The forwards/backwards guarantees of protobuf are also ideal for our data-transfer protocol for propagating changed configuration values to application containers. Applications that had an older schema would have no issues loading data from a newer one - unknown fields are simply ignored. As elsewhere, our buf linting rules made sure that only safe changes could be made to the schema: not making an incompatible change in the type of a field, for instance.

Finally, investing more heavily in protobuf had benefited from and bolstered network effects: we benefited from our engineers’ existing knowledge of the protobuf model, and existing code-generation and linting tools.

Roads Not Taken

An alternative design for this system could use MySQL rather than Git as the system of record. Config could be stored as protobuf blobs in the DB and propagate via S3 in the same way. This would have provided a faster write path (with a better SLA) and a more familiar programming model. On the flip side, we’d lose the clarity of having config files for authoring and referencing, forcing us to rely on the UI even for local development. We’d also have to reimplement the features we wanted from Git’s history model and GitHub’s UI and review workflow.

Where We're At

We’re using ConfigDB in production for several services at Plaid and are happy with the results. For instance, having the ability to change our API rate-limits at runtime has already proved powerful in mitigating load spikes or urgent requests for more capacity. Operating it has been a lot more straightforward than our existing MySQL-based stack. Even if we take down GitHub or the configpush service, application services continue to have access to their configuration and run unaffected.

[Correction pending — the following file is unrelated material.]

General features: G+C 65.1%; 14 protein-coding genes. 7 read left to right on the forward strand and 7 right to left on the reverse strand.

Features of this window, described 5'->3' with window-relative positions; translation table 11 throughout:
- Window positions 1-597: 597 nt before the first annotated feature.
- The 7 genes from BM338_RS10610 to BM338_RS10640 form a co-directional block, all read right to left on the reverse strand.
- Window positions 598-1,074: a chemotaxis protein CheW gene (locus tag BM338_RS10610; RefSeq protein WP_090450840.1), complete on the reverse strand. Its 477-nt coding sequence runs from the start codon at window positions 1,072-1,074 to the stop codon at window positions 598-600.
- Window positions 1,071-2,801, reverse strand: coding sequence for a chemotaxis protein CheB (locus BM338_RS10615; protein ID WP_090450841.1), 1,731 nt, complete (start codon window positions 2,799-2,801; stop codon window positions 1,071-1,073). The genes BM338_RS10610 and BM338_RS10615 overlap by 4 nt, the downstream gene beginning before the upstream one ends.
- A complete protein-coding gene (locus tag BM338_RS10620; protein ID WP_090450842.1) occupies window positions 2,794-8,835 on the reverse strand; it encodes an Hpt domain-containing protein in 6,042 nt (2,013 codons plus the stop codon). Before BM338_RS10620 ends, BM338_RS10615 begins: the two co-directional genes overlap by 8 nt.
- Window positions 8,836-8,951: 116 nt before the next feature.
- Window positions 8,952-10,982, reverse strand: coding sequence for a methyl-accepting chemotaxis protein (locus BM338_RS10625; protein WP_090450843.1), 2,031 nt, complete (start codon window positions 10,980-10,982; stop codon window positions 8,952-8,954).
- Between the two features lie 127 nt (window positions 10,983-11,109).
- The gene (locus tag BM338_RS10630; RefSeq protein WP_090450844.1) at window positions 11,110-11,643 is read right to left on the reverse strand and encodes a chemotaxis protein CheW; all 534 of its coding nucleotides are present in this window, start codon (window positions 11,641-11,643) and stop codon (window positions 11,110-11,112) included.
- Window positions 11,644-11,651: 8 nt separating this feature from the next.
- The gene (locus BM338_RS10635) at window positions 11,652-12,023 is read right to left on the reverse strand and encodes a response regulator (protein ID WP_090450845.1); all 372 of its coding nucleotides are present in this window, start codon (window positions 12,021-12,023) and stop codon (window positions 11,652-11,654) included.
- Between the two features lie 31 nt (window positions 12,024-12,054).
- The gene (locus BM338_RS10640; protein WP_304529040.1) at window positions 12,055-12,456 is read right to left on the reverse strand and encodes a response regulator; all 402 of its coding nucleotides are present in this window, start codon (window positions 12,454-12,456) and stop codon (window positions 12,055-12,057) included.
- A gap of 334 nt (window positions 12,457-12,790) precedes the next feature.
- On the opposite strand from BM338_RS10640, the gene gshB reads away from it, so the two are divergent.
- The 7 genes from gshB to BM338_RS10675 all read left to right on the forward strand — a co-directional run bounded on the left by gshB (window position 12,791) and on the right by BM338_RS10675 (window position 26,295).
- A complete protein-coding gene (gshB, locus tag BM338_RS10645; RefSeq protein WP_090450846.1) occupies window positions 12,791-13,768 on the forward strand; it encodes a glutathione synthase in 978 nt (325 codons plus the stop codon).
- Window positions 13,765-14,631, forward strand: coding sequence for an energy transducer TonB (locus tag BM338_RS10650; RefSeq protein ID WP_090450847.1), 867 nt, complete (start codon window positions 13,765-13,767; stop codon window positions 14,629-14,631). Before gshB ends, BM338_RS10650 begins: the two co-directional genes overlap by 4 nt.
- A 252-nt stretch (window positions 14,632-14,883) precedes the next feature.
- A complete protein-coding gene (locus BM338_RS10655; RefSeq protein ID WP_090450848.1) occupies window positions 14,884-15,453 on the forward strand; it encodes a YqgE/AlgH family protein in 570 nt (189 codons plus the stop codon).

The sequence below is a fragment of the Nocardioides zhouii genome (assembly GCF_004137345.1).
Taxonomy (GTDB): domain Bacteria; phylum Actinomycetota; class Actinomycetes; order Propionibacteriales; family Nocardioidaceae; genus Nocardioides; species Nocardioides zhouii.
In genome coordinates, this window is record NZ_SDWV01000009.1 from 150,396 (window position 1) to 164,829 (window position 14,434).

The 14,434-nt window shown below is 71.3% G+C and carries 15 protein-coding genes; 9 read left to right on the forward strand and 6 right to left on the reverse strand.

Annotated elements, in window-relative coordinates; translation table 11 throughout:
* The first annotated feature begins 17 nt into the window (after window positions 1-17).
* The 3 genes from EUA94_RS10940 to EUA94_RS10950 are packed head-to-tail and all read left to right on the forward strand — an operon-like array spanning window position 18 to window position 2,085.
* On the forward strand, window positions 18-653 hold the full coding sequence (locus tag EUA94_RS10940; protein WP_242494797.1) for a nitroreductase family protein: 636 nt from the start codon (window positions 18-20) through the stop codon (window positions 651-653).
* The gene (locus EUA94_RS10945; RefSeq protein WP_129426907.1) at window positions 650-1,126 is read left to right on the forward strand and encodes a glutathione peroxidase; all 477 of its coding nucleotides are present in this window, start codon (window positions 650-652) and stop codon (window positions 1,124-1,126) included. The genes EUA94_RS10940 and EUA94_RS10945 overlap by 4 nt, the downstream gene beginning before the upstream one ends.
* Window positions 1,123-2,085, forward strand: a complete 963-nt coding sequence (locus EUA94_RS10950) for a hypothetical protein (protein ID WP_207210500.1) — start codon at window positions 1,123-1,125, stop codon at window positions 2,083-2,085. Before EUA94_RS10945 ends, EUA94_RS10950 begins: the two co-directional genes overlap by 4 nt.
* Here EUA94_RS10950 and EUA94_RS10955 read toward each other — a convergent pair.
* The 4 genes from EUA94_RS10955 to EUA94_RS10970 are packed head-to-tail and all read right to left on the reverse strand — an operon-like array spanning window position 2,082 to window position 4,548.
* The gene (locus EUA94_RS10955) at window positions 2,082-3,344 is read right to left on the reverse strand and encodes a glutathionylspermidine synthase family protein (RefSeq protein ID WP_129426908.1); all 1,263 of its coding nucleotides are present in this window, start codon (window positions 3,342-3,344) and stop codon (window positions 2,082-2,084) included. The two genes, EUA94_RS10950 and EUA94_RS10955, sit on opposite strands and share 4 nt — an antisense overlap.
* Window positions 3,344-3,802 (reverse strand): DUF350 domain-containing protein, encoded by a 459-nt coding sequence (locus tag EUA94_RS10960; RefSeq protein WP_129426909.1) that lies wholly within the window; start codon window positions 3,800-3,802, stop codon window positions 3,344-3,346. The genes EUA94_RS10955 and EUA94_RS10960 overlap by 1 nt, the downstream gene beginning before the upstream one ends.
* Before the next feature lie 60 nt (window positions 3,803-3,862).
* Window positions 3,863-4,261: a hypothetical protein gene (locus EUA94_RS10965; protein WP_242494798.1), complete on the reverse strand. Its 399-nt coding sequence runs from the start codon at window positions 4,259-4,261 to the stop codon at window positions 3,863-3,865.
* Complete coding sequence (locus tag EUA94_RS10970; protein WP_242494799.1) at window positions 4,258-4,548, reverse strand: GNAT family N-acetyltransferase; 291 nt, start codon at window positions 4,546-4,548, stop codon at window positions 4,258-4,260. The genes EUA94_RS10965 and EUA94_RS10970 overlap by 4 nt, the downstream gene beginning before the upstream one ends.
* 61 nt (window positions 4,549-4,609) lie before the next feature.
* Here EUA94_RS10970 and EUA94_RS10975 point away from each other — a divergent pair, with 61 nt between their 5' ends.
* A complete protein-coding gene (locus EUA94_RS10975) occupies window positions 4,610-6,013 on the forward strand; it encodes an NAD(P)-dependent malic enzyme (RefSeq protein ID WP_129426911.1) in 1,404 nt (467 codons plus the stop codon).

Our next investment in ConfigDB will be a generic edit user-interface. This will use the JSON Schema generated from the schema along with ui:schema to make CRUD edit UIs come “for free”, allowing for easy customisation in cases where more control is required. 


Thanks to the rest of the team: Andrew Chen, Andrew Yang, Wil Fisher, John Kim, Ioana Radu and Mike Rowland! Beyond that, thanks to the product teams who highlighted this was a pain-point - Roemer Vlasveld and Aditya Sule in particular; engineers who shared experience with similar systems; the many reviewers of the spec; and our beta-testers.

We’re also grateful to other companies that shared their experience designing Git-backed config systems, e.g. Facebook’s Configurator. While we didn’t end up with a design that resembled them particularly closely, reading about them was invaluable and gave us confidence in the approach.

Since day one, Plaid has been built with developers in mind. We’re proud to continue that mission today as we innovate and solve fintech’s most long-standing, hard-to-solve problems. If that excites you, check out our open job positions here.